But when you overfeed someone, you are sending all sorts of signals to the body: there’s an overabundance of available energy, there’s an acute need to increase metabolic rate, etc. Because the hypothalamic-pituitary-thyroid axis is involved in this sort of stuff, you will see a response by the hypothalamus and pituitary that will ultimately be manifested by some changes in thyroid hormone synthesis and action — some of which can be measured and many of which can’t. Note that the overfeeding stimulus is proximal to the whole pathway of thyroid hormone synthesis. It’s a totally different kind of intervention, so it simply can’t be used to tell you how the pituitary should respond to a dose of exogenous T3.
Given that I couldn’t find a single study that was actually designed to determine whether exogenous T3 has an outsized suppressive effect on TSH when compared to an equivalent dose of T4, I have to say that we simply don’t know the answer to this question. And given that the alternative medicine community promotes the idea that pig thyroid should be titrated to relief of symptoms, even if that means suppressing the TSH to very low or undetectable levels, I would like to know the answer to the question. Unfortunately, from what I’ve seen so far on the internet, no one has offered a compelling argument in support of the concept that hypothyroid people on pig thyroid are more likely to have suppressed TSHs while being adequately replaced, when compared to their counterparts on T4 monotherapy.
If you have a scientific reference that you believe supports this concept, please note it in the Comments section below.
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Image credit: Photo by Volkan Kaçmaz on Unsplash
- Not her real name, but bonus points to the first person who gets this reference and notes it in the Comments.
- IMHO one of my greatest feats of debunkery is Everything You Never Needed to Know About Reverse T3. For an extra chuckle, go to that post and read Samantha’s comment. It was low-hanging fruit, but it was just too delicious to not take a bite.
- In this circumstance, exogenous refers to T3 hormone that you ingest, as opposed to endogenous T3 that your body produces on its own.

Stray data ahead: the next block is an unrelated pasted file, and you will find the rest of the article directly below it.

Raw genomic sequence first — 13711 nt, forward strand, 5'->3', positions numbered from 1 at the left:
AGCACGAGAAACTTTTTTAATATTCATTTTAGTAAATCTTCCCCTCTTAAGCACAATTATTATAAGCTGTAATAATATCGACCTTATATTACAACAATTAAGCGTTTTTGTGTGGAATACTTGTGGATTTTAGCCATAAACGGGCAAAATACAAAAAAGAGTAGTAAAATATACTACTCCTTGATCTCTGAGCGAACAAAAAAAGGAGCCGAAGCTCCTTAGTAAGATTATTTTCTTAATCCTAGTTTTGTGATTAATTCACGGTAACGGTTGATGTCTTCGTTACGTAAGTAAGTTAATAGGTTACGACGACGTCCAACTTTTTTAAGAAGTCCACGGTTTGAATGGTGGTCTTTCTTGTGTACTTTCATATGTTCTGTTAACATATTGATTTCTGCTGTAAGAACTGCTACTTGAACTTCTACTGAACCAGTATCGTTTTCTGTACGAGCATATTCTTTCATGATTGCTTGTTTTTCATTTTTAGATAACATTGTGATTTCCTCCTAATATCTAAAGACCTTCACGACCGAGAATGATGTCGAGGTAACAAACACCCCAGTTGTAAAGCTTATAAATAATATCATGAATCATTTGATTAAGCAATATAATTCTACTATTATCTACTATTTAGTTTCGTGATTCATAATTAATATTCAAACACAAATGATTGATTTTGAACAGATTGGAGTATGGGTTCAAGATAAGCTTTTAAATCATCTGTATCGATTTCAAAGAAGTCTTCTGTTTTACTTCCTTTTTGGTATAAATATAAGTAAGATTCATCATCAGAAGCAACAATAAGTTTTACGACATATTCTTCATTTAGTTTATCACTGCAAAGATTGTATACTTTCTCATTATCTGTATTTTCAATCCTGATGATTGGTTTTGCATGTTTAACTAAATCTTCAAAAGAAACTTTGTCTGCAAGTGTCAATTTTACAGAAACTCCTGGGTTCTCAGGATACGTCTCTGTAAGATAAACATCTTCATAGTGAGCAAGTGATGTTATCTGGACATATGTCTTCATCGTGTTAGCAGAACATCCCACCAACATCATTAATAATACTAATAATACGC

- I will allow for the possibility that there may be physicians in other countries who have more experience with TRH testing, but given the lack of well-standardized guidelines for interpreting the results, I would still question the utility of the test.
- The first medication combination is close in equivalency to a 90mg dose of Armour thyroid, for your reference. Let’s table the fact that I wouldn’t really call any of these medication combinations “small doses,” especially if giving them to control subjects without hypothyroidism.
- While different sources will give different estimates for how to convert a T3 dose to a T4 dose, one rule of thumb is a roughly 1:4 conversion. Therefore, 15mcg of T3 should have similar strength to about 60mcg of T4, meaning that the first medication combination should be equivalent to roughly 120mcg of levothyroxine (T4). I can tell you, however, that in real life, these conversions often/usually don’t play out consistently. Sometimes I see more of a 1:3 relationship between T3:T4, sometimes 1:5. It depends a lot on dose preparations, dose timing in relation to meals, number of doses per day, etc.
- Again, I don’t mean to denigrate the author of the internet article; rather, I’m trying to point out that the research she has cited cannot be used to support her thesis.
- In the clinical investigator’s defense, the discovery of deiodinase enzymes came after he published this study, so there was a whole lot he didn’t know at the time of his research.